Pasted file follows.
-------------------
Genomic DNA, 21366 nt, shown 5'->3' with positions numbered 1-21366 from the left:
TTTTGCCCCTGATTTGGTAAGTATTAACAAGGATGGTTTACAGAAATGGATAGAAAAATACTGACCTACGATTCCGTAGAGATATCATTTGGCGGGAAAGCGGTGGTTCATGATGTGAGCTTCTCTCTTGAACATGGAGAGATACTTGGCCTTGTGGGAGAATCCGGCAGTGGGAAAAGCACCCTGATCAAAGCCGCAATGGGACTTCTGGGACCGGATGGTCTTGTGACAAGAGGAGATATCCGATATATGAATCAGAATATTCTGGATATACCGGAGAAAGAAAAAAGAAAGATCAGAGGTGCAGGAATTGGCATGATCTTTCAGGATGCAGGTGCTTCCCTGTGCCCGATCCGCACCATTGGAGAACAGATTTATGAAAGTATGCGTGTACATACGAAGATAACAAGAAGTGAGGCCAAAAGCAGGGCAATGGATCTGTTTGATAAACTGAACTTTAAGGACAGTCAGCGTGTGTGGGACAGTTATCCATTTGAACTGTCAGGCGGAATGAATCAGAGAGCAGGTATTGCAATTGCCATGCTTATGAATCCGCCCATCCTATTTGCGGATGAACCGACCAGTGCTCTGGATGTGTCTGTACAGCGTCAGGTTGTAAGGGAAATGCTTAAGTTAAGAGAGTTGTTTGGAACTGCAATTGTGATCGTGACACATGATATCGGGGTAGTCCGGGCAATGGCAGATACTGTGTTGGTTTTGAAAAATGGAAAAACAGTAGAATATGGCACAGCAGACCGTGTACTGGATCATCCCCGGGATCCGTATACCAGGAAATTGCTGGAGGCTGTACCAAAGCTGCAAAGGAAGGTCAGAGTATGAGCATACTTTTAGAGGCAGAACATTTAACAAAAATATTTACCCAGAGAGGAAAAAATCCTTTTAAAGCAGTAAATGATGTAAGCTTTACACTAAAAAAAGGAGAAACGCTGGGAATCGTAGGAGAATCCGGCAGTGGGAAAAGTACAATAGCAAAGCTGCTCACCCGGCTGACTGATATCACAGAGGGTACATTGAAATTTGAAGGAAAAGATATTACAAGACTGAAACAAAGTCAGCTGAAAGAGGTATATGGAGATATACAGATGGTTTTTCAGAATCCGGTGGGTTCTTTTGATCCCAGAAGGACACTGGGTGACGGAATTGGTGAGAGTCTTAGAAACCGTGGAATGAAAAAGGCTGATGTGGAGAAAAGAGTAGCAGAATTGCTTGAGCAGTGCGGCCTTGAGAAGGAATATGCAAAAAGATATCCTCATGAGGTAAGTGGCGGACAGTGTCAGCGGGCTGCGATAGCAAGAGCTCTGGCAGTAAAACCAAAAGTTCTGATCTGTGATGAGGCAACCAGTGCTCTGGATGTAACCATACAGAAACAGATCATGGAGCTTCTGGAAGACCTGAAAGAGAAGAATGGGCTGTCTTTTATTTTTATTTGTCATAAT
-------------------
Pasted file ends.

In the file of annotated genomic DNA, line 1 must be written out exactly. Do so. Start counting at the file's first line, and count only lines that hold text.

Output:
Genomic DNA, 21366 nt, shown 5'->3' with positions numbered 1-21366 from the left: